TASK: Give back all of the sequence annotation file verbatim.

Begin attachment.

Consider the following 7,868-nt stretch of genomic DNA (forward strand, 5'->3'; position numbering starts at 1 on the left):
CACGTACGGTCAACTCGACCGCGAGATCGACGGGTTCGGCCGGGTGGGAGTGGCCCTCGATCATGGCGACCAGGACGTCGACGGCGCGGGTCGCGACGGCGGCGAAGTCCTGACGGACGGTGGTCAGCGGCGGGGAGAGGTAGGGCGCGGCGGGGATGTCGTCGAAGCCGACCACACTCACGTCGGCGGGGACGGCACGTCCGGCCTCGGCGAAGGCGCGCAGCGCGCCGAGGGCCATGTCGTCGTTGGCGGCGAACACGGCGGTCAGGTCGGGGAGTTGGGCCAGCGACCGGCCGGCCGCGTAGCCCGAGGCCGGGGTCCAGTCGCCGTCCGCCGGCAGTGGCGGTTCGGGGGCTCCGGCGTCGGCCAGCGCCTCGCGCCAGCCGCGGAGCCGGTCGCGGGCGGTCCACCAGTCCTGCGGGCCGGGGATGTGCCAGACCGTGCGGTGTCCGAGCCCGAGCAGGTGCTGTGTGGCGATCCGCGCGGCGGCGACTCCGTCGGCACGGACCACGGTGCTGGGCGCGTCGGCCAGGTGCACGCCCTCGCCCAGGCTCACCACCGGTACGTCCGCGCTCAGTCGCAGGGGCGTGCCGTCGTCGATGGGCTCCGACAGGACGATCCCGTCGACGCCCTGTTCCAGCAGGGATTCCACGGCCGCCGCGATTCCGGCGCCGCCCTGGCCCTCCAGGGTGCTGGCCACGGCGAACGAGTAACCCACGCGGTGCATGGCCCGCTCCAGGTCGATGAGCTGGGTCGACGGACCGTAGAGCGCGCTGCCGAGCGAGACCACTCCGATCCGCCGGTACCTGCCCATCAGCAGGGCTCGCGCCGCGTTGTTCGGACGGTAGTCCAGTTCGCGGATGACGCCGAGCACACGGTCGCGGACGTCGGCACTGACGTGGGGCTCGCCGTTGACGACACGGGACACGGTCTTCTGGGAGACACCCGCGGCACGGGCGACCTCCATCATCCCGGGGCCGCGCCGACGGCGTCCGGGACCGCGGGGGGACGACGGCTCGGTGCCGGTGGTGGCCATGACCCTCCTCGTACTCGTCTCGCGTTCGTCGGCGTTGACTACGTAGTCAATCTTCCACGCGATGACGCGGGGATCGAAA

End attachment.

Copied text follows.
Consider the following 7,868-nt stretch of genomic DNA (forward strand, 5'->3'; position numbering starts at 1 on the left):
CACGTACGGTCAACTCGACCGCGAGATCGACGGGTTCGGCCGGGTGGGAGTGGCCCTCGATCATGGCGACCAGGACGTCGACGGCGCGGGTCGCGACGGCGGCGAAGTCCTGACGGACGGTGGTCAGCGGCGGGGAGAGGTAGGGCGCGGCGGGGATGTCGTCGAAGCCGACCACACTCACGTCGGCGGGGACGGCACGTCCGGCCTCGGCGAAGGCGCGCAGCGCGCCGAGGGCCATGTCGTCGTTGGCGGCGAACACGGCGGTCAGGTCGGGGAGTTGGGCCAGCGACCGGCCGGCCGCGTAGCCCGAGGCCGGGGTCCAGTCGCCGTCCGCCGGCAGTGGCGGTTCGGGGGCTCCGGCGTCGGCCAGCGCCTCGCGCCAGCCGCGGAGCCGGTCGCGGGCGGTCCACCAGTCCTGCGGGCCGGGGATGTGCCAGACCGTGCGGTGTCCGAGCCCGAGCAGGTGCTGTGTGGCGATCCGCGCGGCGGCGACTCCGTCGGCACGGACCACGGTGCTGGGCGCGTCGGCCAGGTGCACGCCCTCGCCCAGGCTCACCACCGGTACGTCCGCGCTCAGTCGCAGGGGCGTGCCGTCGTCGATGGGCTCCGACAGGACGATCCCGTCGACGCCCTGTTCCAGCAGGGATTCCACGGCCGCCGCGATTCCGGCGCCGCCCTGGCCCTCCAGGGTGCTGGCCACGGCGAACGAGTAACCCACGCGGTGCATGGCCCGCTCCAGGTCGATGAGCTGGGTCGACGGACCGTAGAGCGCGCTGCCGAGCGAGACCACTCCGATCCGCCGGTACCTGCCCATCAGCAGGGCTCGCGCCGCGTTGTTCGGACGGTAGTCCAGTTCGCGGATGACGCCGAGCACACGGTCGCGGACGTCGGCACTGACGTGGGGCTCGCCGTTGACGACACGGGACACGGTCTTCTGGGAGACACCCGCGGCACGGGCGACCTCCATCATCCCGGGGCCGCGCCGACGGCGTCCGGGACCGCGGGGGGACGACGGCTCGGTGCCGGTGGTGGCCATGACCCTCCTCGTACTCGTCTCGCGTTCGTCGGCGTTGACTACGTAGTCAATCTTCCACGCGATGACGCGGGGATCGAAA